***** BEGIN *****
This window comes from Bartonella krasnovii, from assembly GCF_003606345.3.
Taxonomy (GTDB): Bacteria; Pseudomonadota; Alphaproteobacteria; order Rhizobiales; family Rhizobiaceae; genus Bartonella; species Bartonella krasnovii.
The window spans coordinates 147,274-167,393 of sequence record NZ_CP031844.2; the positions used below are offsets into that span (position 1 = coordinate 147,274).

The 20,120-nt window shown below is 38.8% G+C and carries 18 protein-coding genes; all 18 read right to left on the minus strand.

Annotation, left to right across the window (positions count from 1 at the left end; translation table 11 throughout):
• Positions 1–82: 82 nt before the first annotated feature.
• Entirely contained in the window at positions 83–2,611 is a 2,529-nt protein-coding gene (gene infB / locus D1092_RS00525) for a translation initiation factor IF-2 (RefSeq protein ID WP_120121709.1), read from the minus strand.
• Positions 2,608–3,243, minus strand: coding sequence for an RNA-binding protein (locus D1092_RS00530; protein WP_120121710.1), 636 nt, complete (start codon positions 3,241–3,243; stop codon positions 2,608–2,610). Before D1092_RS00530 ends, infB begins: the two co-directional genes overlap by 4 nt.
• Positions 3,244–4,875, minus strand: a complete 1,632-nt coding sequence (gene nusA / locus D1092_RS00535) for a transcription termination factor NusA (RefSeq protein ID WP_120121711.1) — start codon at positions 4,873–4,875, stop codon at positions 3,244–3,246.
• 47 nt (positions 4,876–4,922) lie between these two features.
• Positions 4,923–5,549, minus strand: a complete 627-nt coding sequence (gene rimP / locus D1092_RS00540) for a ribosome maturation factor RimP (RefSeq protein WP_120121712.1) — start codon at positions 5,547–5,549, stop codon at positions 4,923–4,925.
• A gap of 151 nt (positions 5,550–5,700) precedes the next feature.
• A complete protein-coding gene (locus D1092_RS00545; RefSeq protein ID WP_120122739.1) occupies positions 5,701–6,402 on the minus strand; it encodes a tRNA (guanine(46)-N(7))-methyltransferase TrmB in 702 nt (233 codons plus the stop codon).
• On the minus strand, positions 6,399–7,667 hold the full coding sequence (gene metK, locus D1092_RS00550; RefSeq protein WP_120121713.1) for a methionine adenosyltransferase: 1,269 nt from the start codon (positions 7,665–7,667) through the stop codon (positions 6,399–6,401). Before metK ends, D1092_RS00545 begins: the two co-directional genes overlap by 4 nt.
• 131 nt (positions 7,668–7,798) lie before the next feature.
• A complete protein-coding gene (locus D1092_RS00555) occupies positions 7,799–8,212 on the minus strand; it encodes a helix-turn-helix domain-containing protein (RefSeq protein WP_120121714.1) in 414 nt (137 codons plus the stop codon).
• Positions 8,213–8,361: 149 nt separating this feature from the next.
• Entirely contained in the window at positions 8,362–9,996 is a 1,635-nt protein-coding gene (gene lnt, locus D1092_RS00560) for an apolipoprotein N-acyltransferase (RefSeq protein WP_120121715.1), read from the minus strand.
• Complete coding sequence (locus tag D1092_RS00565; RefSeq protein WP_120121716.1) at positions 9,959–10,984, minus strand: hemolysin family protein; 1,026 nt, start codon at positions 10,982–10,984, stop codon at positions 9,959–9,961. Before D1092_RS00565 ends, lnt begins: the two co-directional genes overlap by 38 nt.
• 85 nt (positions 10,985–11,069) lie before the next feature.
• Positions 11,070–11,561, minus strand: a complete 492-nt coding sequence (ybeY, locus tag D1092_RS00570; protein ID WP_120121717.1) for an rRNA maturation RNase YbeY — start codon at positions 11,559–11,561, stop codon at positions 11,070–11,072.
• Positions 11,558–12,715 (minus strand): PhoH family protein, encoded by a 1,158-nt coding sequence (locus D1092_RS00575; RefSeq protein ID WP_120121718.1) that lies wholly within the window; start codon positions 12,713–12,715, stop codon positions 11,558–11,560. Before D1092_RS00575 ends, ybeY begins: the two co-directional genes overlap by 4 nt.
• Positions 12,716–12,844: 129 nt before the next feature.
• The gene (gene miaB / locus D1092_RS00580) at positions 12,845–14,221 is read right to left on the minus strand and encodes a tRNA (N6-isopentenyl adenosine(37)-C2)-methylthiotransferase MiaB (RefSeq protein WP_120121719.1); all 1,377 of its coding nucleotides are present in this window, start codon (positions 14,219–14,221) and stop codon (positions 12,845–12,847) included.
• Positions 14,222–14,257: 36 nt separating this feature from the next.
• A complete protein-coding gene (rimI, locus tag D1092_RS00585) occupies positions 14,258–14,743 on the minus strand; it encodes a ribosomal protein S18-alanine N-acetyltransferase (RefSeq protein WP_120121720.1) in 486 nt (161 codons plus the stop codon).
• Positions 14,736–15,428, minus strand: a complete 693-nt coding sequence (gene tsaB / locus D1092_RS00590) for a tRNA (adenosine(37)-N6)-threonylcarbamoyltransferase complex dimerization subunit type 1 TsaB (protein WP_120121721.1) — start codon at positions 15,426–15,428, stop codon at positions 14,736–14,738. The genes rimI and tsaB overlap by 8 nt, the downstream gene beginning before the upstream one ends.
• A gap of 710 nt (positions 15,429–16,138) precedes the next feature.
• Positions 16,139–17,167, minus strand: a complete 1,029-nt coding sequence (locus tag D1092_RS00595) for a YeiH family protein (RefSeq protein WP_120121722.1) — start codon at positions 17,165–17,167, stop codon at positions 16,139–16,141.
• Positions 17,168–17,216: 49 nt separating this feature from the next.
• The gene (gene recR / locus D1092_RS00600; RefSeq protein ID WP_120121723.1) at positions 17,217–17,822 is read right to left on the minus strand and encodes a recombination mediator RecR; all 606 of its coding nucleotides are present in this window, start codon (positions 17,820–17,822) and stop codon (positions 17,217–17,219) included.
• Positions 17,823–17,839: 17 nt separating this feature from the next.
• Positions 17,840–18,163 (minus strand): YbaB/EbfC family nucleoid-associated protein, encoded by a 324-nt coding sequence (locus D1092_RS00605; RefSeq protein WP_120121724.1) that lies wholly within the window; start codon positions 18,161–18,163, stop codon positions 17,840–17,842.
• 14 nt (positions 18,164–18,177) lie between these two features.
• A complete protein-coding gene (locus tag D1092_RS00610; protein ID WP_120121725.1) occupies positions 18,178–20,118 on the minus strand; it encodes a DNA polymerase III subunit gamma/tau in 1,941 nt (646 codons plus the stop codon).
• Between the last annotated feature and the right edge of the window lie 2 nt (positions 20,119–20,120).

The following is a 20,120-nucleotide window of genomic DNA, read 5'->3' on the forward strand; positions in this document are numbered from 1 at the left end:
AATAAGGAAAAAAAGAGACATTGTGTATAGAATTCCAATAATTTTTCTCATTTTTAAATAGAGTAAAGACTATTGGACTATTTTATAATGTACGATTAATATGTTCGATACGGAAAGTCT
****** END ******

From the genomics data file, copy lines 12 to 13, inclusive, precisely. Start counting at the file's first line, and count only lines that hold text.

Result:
• A gap of 151 nt (positions 5,550–5,700) precedes the next feature.
• A complete protein-coding gene (locus D1092_RS00545; RefSeq protein ID WP_120122739.1) occupies positions 5,701–6,402 on the minus strand; it encodes a tRNA (guanine(46)-N(7))-methyltransferase TrmB in 702 nt (233 codons plus the stop codon).